This pair of nearly identical Greek Revival buildings, four and one-half stories in stuccoed rubblestone, set gable end to the road, with the mill as backdrop in the same material, provide the distinctive image of the village. Zachariah Allen had used the same material in Allendale. Then he had chided manufacturers who wasted money on exposed cut stone except where structural need or hard usage made it expedient, as for windowsills or lintels and door frames. Those who invested in exposed masonry did so, he believed, merely to aggrandize the public image of their factories and themselves. Of the two lodging houses, number 34 (to the left, viewed from the street), which housed male workers, is a perfectly plain box, except for a slight projection of the wall at the gable ends of the attic. A pair of arched windows framed by a larger arch opened into these gable ends (now partially blocked in this building), with a raised frame around it within which flanking piers, primitively capped, simulate support for the arch.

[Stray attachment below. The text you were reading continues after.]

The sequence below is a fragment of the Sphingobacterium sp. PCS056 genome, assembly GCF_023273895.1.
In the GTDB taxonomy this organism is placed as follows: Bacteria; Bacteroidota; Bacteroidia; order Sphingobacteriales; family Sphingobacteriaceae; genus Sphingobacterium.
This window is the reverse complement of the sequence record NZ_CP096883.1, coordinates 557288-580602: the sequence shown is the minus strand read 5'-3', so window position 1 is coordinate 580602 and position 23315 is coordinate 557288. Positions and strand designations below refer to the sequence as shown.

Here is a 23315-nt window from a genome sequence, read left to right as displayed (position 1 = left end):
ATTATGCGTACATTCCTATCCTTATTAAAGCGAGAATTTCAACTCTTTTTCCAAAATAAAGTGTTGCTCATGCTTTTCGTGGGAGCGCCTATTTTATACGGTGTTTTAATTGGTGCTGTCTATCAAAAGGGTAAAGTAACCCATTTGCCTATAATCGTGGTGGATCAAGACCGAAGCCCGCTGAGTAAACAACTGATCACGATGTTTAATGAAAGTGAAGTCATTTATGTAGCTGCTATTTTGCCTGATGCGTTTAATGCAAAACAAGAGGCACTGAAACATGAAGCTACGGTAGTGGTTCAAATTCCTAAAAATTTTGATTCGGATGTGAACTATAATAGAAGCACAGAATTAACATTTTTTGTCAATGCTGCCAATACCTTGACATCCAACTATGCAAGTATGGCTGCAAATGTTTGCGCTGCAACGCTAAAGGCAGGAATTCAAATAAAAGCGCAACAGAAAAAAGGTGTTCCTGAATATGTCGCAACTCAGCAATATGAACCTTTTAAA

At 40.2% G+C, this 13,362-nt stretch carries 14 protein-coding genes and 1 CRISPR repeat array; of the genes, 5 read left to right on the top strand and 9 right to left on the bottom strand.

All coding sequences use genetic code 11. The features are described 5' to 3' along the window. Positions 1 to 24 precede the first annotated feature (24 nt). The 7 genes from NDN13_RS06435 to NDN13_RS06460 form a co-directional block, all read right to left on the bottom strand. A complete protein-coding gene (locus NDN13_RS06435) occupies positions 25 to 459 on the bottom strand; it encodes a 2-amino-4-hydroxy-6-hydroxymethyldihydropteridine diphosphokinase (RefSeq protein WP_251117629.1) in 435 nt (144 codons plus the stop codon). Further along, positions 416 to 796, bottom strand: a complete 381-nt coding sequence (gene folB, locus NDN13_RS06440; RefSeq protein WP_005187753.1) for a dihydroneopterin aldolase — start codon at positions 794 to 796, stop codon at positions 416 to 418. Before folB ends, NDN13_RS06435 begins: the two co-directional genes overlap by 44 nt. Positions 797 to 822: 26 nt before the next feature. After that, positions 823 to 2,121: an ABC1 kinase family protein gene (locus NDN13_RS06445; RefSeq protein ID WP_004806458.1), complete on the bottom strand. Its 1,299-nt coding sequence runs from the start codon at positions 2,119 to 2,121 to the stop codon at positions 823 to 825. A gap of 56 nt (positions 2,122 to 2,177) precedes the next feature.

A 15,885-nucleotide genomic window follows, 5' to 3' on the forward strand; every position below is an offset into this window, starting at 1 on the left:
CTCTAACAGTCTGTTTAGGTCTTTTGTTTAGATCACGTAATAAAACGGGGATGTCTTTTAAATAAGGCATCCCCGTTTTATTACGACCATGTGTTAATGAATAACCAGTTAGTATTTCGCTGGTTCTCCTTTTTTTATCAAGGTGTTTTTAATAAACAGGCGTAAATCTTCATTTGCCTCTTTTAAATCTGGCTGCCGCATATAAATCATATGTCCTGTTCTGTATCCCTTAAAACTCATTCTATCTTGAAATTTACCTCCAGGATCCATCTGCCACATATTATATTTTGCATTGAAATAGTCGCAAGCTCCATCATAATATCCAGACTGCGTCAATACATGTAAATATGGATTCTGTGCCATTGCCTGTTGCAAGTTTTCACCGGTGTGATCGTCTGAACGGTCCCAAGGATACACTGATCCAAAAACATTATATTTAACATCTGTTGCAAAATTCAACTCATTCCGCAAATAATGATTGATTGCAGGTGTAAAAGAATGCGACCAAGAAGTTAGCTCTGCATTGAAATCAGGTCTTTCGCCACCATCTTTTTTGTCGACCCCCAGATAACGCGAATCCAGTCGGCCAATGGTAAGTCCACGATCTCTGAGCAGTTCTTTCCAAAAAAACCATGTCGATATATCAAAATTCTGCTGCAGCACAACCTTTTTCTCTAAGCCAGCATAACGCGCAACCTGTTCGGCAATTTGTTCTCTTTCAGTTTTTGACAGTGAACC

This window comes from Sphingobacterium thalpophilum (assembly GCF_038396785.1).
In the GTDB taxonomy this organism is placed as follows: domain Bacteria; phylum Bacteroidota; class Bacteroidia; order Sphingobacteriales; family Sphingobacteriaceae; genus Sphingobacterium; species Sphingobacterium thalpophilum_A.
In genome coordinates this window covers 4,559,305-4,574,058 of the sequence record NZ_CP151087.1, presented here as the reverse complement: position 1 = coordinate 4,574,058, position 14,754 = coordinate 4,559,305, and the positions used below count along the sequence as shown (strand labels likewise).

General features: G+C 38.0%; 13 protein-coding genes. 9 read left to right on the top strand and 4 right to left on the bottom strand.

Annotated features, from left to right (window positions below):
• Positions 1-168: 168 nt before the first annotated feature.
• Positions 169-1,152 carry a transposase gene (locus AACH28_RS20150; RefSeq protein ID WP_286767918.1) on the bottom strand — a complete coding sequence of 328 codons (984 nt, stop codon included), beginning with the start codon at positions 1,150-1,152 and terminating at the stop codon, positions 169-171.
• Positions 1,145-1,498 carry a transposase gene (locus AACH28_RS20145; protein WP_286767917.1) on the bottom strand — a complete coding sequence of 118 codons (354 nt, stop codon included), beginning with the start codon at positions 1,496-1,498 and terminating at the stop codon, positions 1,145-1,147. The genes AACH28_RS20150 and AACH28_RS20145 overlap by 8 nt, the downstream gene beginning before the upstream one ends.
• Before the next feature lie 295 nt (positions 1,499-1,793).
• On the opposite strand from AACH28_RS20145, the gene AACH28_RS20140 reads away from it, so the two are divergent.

Curiously, however, its companion building for women, number 38, is somewhat more grandly articulated. A projecting base for the ground floor provides a ledge from which piers rise between window stacks, those at the corners being further articulated by rudimentary capitals. Moreover, unlike the uniformly rectangular windows throughout the men's quarters, those around the top story next door are arched. Did Allen intend this modicum of grace as an appeal to his female workers? Or was the change occasioned by functional or (more likely) economic considerations—where plain walls might have been cheaper than piered; or the reverse, where the reinforcement by piers may have permitted thinner walls overall? Or does the more elaborate version represent architectural intervention? Whatever the reason, as early as 1822, Allen had erected a piered store and boardinghouse amidst the plainer walls of family housing in Allendale (see NP).